even on the risk of disease development or disease progression. Only one cross-sectional study in PD patients investigated the role of vitamin D levels on neuropsychiatric functions and found that higher plasma vitamin D is associated with better cognition and better mood in PD patients without dementia. Objective: This prospective longitudinal study was performed to investigate whether low vitamin D levels at baseline are predictors of poor cognitive performances and more severe apathy and depressive symptomatology in PD patients after two years. Material and method: A sample of 48 untreated, drug-naïve PD patients was enrolled in the study. At baseline (T0), serum 25-hydroxyvitamin D and severity of motor symptoms were examined. Moreover, neuropsychological profile was assessed by cognitive tests assessing long-term memory, executive functions, visuospatial functions; Hospital Anxiety and Depression Scale (HADS) and Apathy Evaluation Scale (AES) to assess severity of depressive symptomatology and apathy. After two years (T1), 40 PD patients were evaluated and underwent the same neuropsychological battery administrated at T0. Results: At baseline, low vitamin D levels correlated significantly with poor cognitive performance on verbal immediate and delayed recall tasks, phonological fluency task, semantic fluency task, and with high score on HADS and AES. Linear regression analysis showed that low vitamin D levels contribute to poor performance on cognitive tasks assessing long-term memory, semantic fluency and high score on HADS and AES. Moreover, we found that low vitamin D level recorded at T0 correlated significantly with poor performance on immediate verbal recall, semantic fluency task, interference task of Stroop Test, and with high level of cognitive apathy evaluated at follow-up. Linear regression analysis showed that low vitamin D levels were associated significantly with poor scores on cognitive tasks assessing long-term memory, semantic fluency and with high level of cognitive apathy. Conclusions: Lower level of plasmatic vitamin D at baseline is associated with higher apathy and worse performance on cognitive tests assessing mainly frontal/executive functions at both baseline and follow-up assessment in PD. Therefore, our findings suggested that lower vitamin D levels may be a biomarker of dysexecutive syndrome in early PD patients.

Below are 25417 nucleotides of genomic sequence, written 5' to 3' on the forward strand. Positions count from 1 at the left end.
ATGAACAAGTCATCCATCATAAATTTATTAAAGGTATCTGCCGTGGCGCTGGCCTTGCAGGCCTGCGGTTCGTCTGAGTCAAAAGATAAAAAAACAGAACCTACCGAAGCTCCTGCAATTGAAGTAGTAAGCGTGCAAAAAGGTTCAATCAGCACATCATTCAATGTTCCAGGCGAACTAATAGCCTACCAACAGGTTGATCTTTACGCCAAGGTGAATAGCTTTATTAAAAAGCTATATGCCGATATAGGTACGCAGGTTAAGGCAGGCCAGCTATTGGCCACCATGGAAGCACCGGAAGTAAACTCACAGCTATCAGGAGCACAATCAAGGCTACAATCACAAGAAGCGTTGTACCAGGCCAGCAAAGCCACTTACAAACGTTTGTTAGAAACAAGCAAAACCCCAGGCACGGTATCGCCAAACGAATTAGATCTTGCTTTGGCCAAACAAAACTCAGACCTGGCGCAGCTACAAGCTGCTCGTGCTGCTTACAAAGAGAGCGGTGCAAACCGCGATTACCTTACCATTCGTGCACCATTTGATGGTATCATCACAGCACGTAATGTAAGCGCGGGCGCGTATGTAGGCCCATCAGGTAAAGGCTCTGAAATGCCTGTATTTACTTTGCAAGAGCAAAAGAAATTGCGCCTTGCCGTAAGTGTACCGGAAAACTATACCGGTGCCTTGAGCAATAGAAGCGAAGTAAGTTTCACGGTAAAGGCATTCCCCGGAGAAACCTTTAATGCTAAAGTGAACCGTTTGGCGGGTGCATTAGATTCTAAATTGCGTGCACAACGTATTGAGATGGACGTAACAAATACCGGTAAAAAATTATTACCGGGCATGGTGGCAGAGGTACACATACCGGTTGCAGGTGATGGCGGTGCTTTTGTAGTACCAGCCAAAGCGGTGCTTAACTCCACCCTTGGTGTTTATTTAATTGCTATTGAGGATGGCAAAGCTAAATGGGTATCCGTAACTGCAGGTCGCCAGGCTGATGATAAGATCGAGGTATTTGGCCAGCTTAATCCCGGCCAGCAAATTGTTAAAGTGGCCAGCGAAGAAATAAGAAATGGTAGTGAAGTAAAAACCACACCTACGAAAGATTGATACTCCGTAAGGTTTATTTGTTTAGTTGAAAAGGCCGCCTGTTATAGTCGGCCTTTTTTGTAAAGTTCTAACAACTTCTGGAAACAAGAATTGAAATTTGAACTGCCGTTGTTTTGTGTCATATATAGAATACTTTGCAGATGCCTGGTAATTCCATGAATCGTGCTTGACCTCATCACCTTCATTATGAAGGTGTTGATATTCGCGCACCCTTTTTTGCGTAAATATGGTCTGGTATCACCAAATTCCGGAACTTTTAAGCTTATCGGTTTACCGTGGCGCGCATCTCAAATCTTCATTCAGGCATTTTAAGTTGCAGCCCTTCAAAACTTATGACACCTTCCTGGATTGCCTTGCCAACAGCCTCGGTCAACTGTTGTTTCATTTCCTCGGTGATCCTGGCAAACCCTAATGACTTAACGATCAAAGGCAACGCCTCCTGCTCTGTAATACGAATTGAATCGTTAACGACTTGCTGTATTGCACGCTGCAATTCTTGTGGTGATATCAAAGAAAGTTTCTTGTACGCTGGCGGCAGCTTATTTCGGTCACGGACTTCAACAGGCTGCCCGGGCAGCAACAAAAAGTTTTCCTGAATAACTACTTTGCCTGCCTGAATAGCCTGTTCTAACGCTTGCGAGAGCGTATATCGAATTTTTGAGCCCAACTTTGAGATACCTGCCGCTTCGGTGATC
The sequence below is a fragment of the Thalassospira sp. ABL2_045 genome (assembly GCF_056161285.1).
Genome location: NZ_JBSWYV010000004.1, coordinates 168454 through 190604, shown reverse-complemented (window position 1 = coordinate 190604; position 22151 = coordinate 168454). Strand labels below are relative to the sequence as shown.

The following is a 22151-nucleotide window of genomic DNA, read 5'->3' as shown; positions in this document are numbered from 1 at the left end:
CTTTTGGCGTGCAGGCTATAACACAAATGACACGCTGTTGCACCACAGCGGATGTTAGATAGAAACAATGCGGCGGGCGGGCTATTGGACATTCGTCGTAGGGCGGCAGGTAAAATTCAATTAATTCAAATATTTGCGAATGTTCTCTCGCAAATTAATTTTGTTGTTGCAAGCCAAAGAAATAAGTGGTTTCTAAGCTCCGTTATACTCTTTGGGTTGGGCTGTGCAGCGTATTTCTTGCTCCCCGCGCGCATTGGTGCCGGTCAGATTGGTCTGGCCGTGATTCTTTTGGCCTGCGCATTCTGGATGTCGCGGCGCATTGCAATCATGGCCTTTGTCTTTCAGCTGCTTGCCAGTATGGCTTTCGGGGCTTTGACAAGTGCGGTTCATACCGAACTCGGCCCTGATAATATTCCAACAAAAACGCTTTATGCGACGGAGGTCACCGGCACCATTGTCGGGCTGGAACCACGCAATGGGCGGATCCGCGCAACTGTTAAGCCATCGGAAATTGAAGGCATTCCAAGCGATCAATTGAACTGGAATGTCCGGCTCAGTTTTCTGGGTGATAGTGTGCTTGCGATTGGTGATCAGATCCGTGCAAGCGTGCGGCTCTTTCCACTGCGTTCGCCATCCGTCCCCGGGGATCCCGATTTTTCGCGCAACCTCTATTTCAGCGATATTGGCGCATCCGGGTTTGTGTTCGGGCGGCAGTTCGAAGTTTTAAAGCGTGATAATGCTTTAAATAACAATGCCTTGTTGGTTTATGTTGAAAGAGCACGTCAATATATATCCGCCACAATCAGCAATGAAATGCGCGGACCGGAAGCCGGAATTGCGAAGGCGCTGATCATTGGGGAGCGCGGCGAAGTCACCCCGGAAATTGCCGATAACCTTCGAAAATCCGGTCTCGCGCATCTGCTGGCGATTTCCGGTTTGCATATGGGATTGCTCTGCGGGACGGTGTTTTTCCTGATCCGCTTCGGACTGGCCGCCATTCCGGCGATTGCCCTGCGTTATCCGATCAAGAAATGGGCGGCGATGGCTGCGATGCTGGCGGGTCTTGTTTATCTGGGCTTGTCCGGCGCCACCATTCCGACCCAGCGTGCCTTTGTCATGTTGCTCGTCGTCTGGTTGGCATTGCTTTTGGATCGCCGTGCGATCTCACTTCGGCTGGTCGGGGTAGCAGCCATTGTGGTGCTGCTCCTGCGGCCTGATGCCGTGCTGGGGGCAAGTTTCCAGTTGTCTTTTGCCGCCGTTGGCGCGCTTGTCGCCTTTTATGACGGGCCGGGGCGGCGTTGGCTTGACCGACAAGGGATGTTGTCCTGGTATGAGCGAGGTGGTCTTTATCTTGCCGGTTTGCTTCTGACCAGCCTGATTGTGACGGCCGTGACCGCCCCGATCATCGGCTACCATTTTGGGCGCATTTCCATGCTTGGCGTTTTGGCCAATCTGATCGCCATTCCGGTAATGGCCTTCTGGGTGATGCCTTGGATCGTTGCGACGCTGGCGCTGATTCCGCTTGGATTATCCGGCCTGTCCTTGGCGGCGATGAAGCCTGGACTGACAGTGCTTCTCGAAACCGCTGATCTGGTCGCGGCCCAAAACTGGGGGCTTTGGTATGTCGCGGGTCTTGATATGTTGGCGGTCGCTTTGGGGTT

|Titolo:||The role of Vitamin D levels on neuropsychological profile of patients with Parkinson’s Disease|
|Data di pubblicazione:||2016|
|Appare nelle tipologie:||4.3 Poster|